"We just don't talk about that in the US because there are stigmas against mental health. People think suicides are different - why should they want gun control? Nobody in their family is going do that."
Is there a link between suicide and mental illness?
The CDC study found that 54% of Americans who died by suicide had no known mental health illness.
Dr Jerry Reed of the National Action Alliance for Suicide Prevention told the BBC that while there is "definitely a relationship between serious mental illness and suicidal behaviour", experts have found it is not just a mental health challenge.
"Economic conditions or livelihood opportunities in decline could lead people to positions where they're at risk. We need to intervene in both mental and public health cases," Dr Reed says.
Prof Cerel also pointed out that many people diagnosed with mental illnesses never take their own life.
"It's not a simplistic 'they have mental issues, they killed themselves.'"
She added, however, that existing data may be under-representing the true extent of mental illness in the US.
"Whether [officials] think it's mental health or not is based on a box on the forms that a medical examiner checks," she says.
"If they have no family members to talk to at the scene, they have no idea if mental health was the case. Some coroners go back and do a thorough investigation, some don't."
Dr Stone says the CDC study showed loss, substance abuse, physical health, job and legal problems were all important factors.
"If we focus just on one thing we're really missing some of the people who are potentially at risk," she says.
Teaching America to cope
Experts agree that teaching people how to process loss and how to cope with difficult emotions are essential in suicide prevention.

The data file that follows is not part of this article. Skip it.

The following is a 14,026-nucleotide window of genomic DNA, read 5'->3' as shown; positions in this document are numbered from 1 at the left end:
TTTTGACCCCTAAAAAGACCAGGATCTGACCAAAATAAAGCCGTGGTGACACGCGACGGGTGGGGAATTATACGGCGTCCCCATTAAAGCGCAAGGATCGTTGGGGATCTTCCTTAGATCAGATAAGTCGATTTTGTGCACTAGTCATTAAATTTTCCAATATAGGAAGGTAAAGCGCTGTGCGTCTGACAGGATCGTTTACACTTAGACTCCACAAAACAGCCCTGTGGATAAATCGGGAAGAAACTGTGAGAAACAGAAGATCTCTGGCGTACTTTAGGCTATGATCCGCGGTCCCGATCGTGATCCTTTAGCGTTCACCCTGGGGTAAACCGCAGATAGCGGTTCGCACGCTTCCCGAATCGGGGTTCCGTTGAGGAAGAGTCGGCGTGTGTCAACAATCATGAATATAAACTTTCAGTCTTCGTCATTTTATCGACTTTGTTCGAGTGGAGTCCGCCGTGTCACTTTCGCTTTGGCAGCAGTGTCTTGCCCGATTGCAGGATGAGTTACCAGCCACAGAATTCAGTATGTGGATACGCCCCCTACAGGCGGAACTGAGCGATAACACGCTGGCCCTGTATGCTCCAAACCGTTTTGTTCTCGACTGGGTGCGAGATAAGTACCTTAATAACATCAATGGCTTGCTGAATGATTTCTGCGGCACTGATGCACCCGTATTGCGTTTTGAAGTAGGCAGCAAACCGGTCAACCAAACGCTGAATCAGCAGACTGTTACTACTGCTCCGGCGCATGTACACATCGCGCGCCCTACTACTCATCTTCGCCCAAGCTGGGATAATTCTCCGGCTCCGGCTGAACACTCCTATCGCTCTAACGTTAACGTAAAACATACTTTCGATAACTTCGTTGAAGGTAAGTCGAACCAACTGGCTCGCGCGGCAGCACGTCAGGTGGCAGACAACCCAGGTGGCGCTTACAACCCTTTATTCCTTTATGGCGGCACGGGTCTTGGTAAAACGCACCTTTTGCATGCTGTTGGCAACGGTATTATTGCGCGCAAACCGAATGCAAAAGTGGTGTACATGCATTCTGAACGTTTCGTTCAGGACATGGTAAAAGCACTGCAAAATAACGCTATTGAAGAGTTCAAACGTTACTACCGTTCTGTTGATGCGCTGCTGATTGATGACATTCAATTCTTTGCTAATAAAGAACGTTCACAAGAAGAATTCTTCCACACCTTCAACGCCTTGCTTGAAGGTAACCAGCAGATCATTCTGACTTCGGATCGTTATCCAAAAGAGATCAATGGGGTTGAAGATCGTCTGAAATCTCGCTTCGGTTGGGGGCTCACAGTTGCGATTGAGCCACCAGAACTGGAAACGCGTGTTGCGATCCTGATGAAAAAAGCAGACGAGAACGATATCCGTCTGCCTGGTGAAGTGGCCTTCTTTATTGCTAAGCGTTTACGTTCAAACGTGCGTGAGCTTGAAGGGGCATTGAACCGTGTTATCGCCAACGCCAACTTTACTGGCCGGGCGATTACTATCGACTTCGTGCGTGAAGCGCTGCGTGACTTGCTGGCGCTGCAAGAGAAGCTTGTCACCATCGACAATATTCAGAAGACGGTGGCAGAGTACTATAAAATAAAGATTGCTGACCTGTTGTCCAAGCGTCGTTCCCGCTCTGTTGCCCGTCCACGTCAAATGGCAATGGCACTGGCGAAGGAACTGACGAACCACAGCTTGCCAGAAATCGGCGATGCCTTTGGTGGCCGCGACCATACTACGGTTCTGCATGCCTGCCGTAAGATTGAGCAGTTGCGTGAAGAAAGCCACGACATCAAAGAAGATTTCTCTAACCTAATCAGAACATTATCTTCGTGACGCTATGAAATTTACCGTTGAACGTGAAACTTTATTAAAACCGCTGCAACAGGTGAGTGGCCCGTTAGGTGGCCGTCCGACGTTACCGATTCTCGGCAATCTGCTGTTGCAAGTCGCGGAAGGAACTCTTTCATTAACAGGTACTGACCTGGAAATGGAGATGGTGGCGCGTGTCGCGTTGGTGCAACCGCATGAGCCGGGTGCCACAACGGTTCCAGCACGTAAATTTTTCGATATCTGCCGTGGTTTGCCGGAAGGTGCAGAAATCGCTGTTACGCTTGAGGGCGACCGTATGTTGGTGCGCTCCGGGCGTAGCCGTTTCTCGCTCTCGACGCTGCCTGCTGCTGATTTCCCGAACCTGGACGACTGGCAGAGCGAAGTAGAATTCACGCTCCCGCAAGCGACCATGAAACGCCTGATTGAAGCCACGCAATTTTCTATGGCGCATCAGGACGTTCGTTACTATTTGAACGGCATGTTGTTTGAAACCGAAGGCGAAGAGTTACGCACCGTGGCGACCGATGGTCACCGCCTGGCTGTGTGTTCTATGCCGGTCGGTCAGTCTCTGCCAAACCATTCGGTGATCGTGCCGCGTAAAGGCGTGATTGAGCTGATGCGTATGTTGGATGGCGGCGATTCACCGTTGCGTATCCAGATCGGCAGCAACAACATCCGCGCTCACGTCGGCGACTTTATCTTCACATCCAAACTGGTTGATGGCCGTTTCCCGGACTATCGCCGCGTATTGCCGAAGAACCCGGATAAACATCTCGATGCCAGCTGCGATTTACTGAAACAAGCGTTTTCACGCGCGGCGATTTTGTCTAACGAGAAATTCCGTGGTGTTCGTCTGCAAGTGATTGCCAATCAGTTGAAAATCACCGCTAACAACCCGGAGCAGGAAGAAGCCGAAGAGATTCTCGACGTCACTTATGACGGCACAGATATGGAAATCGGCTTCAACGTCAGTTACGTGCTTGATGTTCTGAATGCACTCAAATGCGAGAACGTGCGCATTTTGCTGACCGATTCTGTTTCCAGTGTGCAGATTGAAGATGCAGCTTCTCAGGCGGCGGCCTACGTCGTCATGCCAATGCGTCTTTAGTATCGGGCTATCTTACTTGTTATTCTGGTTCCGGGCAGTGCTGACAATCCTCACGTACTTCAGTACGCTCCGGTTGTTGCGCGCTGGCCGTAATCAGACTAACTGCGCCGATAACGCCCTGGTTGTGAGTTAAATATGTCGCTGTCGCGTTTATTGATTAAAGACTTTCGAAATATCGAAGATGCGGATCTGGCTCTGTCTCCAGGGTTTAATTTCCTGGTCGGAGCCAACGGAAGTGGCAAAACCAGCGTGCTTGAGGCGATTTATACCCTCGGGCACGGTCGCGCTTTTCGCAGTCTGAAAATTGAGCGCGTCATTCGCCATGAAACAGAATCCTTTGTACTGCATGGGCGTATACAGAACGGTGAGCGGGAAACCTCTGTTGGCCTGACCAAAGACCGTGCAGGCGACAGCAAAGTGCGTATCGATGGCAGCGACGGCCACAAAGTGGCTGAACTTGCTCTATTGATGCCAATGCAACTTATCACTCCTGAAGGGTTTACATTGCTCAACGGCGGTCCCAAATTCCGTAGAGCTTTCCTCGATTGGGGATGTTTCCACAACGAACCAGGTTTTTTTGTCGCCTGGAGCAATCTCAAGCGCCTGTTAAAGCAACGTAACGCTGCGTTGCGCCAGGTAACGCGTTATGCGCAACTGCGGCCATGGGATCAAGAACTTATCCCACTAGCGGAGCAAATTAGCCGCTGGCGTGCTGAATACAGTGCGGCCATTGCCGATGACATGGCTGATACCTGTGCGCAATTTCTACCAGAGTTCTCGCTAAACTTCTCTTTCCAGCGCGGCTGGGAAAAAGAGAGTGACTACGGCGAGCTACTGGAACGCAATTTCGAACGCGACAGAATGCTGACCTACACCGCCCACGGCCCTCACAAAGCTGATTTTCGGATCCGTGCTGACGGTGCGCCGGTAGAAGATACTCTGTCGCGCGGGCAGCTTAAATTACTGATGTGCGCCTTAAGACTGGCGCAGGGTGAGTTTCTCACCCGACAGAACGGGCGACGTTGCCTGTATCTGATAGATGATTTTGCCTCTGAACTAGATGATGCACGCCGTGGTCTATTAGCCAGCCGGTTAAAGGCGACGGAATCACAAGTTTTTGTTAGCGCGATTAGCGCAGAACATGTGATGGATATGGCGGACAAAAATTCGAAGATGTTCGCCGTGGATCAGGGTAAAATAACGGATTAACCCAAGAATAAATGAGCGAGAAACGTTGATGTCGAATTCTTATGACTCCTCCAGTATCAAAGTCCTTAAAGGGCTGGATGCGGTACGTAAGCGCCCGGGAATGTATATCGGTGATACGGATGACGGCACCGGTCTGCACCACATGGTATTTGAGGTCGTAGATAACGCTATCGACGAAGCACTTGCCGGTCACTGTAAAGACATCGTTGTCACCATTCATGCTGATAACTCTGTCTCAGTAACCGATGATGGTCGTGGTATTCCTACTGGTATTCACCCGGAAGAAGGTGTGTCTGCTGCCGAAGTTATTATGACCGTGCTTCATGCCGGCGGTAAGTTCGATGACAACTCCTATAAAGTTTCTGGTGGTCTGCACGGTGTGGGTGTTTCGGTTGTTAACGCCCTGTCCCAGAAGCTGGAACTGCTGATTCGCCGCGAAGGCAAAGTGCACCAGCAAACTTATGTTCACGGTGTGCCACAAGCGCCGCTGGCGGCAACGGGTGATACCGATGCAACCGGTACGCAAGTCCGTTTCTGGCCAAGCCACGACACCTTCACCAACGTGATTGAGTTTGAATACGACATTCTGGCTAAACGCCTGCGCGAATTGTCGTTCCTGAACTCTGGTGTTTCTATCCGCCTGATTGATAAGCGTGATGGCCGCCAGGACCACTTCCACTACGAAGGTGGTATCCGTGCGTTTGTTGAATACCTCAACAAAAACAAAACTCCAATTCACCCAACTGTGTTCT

"We can't take for granted that everyone learns this by some magic formula," Dr Reed says.
"We learn how to read, how to write. We also have to help people learn how to cope."
So what exactly is coping from a mental health standpoint?
Prof Cerel described it as having a "safety plan".
"If things go bad in your life, what do you do? Are there things you can do to distract yourself in the moment? Can you look at pictures of your kids or watch funny cat videos?
"Those funny cat videos can't keep someone alive, but they can calm people down to then use other coping strategies," she says.
Prof Cerel also emphasised that encouraging people to go to therapy and using mental health professionals to help "change dysfunctional thinking", is the ultimate goal.
For some people, "feeling connected and feeling like they belong are really important things", says the CDC's Dr Stone.
"We have to get the whole community involved - not just the health care community," Dr Reed says. "We're a nation that needs to recognise that isolation."
Where to get help
From Canada or US: If you're in an emergency, please call 911
You can contact the US National Suicide Prevention Lifeline on 1-800-273-8255 or the Crisis Test Line by texting HOME to 741741
Young people in need of help can call Kids Help Phone on 1-800-668-6868
If you are in the UK, you can call the Samaritans on 116123